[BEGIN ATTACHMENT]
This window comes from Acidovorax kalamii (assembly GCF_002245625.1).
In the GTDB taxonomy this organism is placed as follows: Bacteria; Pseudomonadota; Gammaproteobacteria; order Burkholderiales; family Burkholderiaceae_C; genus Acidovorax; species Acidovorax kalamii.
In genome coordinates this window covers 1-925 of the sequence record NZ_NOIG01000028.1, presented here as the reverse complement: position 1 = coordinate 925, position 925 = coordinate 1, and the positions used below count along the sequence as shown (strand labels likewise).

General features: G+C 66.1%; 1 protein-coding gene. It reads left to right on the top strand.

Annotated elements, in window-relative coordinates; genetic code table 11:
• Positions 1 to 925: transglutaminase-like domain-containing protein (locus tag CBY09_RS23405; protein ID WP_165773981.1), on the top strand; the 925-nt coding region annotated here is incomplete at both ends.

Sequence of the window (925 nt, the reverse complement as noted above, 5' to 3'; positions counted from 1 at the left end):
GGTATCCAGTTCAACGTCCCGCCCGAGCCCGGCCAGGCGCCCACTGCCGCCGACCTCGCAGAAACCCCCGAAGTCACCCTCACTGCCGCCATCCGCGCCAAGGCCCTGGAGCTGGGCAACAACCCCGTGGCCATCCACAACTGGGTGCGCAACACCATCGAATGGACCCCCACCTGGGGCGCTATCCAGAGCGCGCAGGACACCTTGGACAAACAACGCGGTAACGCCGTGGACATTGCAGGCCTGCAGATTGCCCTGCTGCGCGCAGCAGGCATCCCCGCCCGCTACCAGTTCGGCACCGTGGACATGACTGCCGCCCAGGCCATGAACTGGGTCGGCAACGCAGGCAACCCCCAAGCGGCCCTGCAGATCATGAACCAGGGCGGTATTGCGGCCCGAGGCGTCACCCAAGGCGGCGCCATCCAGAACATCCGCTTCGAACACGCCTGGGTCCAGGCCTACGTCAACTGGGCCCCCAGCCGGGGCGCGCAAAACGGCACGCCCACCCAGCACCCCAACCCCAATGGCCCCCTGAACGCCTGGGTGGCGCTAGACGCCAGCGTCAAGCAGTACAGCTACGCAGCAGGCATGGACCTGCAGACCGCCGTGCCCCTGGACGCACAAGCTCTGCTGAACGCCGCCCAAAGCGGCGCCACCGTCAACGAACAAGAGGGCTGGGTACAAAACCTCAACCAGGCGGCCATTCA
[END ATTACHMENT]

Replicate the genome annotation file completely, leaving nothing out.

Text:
This window comes from Acidovorax kalamii (assembly GCF_002245625.1).
In the GTDB taxonomy this organism is placed as follows: Bacteria; Pseudomonadota; Gammaproteobacteria; order Burkholderiales; family Burkholderiaceae_C; genus Acidovorax; species Acidovorax kalamii.
In genome coordinates this window covers 1-925 of the sequence record NZ_NOIG01000028.1, presented here as the reverse complement: position 1 = coordinate 925, position 925 = coordinate 1, and the positions used below count along the sequence as shown (strand labels likewise).

General features: G+C 66.1%; 1 protein-coding gene. It reads left to right on the top strand.

Annotated elements, in window-relative coordinates; genetic code table 11:
• Positions 1 to 925: transglutaminase-like domain-containing protein (locus tag CBY09_RS23405; protein ID WP_165773981.1), on the top strand; the 925-nt coding region annotated here is incomplete at both ends.

Sequence of the window (925 nt, the reverse complement as noted above, 5' to 3'; positions counted from 1 at the left end):
GGTATCCAGTTCAACGTCCCGCCCGAGCCCGGCCAGGCGCCCACTGCCGCCGACCTCGCAGAAACCCCCGAAGTCACCCTCACTGCCGCCATCCGCGCCAAGGCCCTGGAGCTGGGCAACAACCCCGTGGCCATCCACAACTGGGTGCGCAACACCATCGAATGGACCCCCACCTGGGGCGCTATCCAGAGCGCGCAGGACACCTTGGACAAACAACGCGGTAACGCCGTGGACATTGCAGGCCTGCAGATTGCCCTGCTGCGCGCAGCAGGCATCCCCGCCCGCTACCAGTTCGGCACCGTGGACATGACTGCCGCCCAGGCCATGAACTGGGTCGGCAACGCAGGCAACCCCCAAGCGGCCCTGCAGATCATGAACCAGGGCGGTATTGCGGCCCGAGGCGTCACCCAAGGCGGCGCCATCCAGAACATCCGCTTCGAACACGCCTGGGTCCAGGCCTACGTCAACTGGGCCCCCAGCCGGGGCGCGCAAAACGGCACGCCCACCCAGCACCCCAACCCCAATGGCCCCCTGAACGCCTGGGTGGCGCTAGACGCCAGCGTCAAGCAGTACAGCTACGCAGCAGGCATGGACCTGCAGACCGCCGTGCCCCTGGACGCACAAGCTCTGCTGAACGCCGCCCAAAGCGGCGCCACCGTCAACGAACAAGAGGGCTGGGTACAAAACCTCAACCAGGCGGCCATTCA